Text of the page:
5 Except as noted below, references in this Report to Article 9 and the UCC and the Official Comments thereto are to the 2002 Official Text of the UCC (the "2002 Official Text"), prepared under the joint sponsorship of The American Law Institute ("ALI") and the National Conference of Commissioners on Uniform State Laws ("NCCUSL"). References to Article 1 of the UCC are references to Article 1 as in effect prior to the revisions reflected in the 2002 Official Text; however, an additional reference has been included to Article 1 as revised (as set forth in the 2002 Official Text). Article 9, as set forth in the 2002 Official Text, has been adopted in all fifty states, the District of Columbia and the United States Virgin Islands. The revised version of Article 1 contained in the 2002 Official Text has, as of the date of this Report, been enacted in Alabama, Arkansas, Connecticut, Delaware, Hawaii, Idaho, Minnesota, Montana, Nebraska, Nevada, New Mexico, Oklahoma, Texas and Virginia. Back

6 Unless otherwise indicated, section references herein are to sections of the Code. Back

7 Cal. Com. Code § 1201(36)(a); UCC §§ 1-201(37), 1-201(b)(37)(revised). The term "security interest" includes the interest of a buyer of accounts, chattel paper and payment intangibles and promissory notes, id., although section 9109(d)(4)-(7) excludes some sales of these types of property from Division 9. For purposes of Division 9, a "debtor" includes a person (whether or not that person is an obligor) who has an interest (other than a security interest or other lien) in the collateral, a seller of accounts, chattel paper, payment intangibles, and promissory notes, and a consignee. Cal. Com. Code § 9102(a)(28). A "secured party," as defined in section 9102(a)(72), includes a buyer of accounts, chattel paper, payment intangibles, and promissory notes and further includes a consignee. Cal. Com. Code § 9102(a)(72)(D). Back

8 This Report is limited to security interests in commercial transactions. In addition, it does not consider agricultural liens, Cal. Com. Code § 9102(a)(5), even though such liens are generally covered by Division 9. Cal. Com. Code § 9109(a)(2). Back

9 This Report also covers opinions concerning security interests in securities, security entitlements and securities accounts covered in part by Division 8 of the Code. Back

10 For an explanation of the use of the term "Security Interest Opinion" in this Report, see infra text accompanying notes 29, 34. Back

11 This Report, following Third-Party Closing Opinions, 53 BUS. LAW. 591 (1998) (hereinafter, "1998 TriBar Report"), uses the terms "opinion giver" to refer to "the lawyer or law firm in whose name the opinion letter is signed" and "opinion recipient" to refer to "the addressee of the opinion letter and others, if any, granted permission by the opinion giver to rely on the opinion letter." Id. § 1.9. Back

12 Each Section of this Report which discusses a particular opinion provides a sample, though not model, formulation of that opinion, which sample is intended to be reflective of customary practice. While the same opinion may be expressed in an alternative fashion, an opinion giver who uses the sample wording or its equivalent will have the advantage of associating that wording with the commentary contained in this Report. Back

13 Each Section of this Report also explains what a particular opinion (absent qualifications) is, by custom, understood to cover and, in certain instances, sets forth conclusions that are, by custom, not inferred from a specific opinion. Because Security Interest Opinions will rarely, if ever, be free from qualification, the Section on the meaning of a specific opinion should never be read in isolation from the Section on qualifications for that opinion. This Report does not specifically address the appropriateness, in any given circumstance, of any expansion or limitation on the scope of a particular opinion as may be agreed upon by the opinion recipient and the opinion giver in accordance with the general guidelines on requesting and giving opinions discussed in this Report. See infra Section 2.1; see also California Remedies Opinion Report, supra note 3, at 5-6 and at Appendix 4.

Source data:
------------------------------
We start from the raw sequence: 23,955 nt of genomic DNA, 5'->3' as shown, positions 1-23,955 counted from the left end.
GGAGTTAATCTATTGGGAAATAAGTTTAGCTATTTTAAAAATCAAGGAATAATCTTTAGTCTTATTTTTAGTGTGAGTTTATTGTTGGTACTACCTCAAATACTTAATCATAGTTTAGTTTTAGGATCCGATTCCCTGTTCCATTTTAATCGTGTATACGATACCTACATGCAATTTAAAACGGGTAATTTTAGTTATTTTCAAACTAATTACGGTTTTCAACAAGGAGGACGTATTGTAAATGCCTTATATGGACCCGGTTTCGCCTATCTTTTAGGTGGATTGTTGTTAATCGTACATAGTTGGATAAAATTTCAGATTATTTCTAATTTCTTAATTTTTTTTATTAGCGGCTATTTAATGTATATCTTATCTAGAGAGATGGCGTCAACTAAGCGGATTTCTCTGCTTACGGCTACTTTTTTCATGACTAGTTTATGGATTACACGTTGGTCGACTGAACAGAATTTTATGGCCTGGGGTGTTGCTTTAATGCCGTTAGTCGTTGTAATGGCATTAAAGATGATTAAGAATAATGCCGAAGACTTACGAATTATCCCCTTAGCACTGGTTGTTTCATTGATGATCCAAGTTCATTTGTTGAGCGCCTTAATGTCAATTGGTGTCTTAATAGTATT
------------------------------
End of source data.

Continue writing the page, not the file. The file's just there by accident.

In recognition of the fact that practices under Division 9 and Article 9 are developing, the Committee will continue to monitor opinion practices and, if appropriate, issue supplements to this Report. Back

14 For purposes of this Report, "qualifications" include assumptions on which an opinion is based and limitations on, exclusions from or exceptions to the opinion given. See generally California Remedies Opinion Report, supra note 3, Appendices 10-11. Where it is useful to the understanding of a particular Security Interest Opinion or in order to comment on currently prevailing practices, this Report also discusses some possible qualifications for that Security Interest Opinion, even when it is unnecessary to state them expressly. Back

15 The changes in law and opinion practices discussed in this Report have, in general, been addressed by the TriBar Report. This Report, however, leaves to the TriBar Report a discussion of the effect of the transition rules found in Chapter 7 of Division 9. See TriBar Report, supra note 1, § 9. Back

16 1989 Report, supra note 2, at 794 (emphasis added). See TriBar Report, supra note 1, § 1, at 1454 and at 1455, n.16; California Remedies Opinion Report, supra note 3, Appendix 5, § 4, Appendix 8, § 2.C. For a discussion of Security Interest Opinions generally, see, for example, D. GLAZER, S. FITZGIBBON & S. WEISE, GLAZER AND FITZGIBBON ON LEGAL OPINIONS: DRAFTING, INTERPRETING AND SUPPORTING CLOSING OPINIONS IN BUSINESS TRANSACTIONS §§ 12.1-12.10 (2d ed. 2001 & Rev. Cum. Supp. 2005) (hereinafter, "Glazer, FitzGibbon & Weise"). Back

Section 2. Security Interest Opinion Considerations Generally / Table of Contents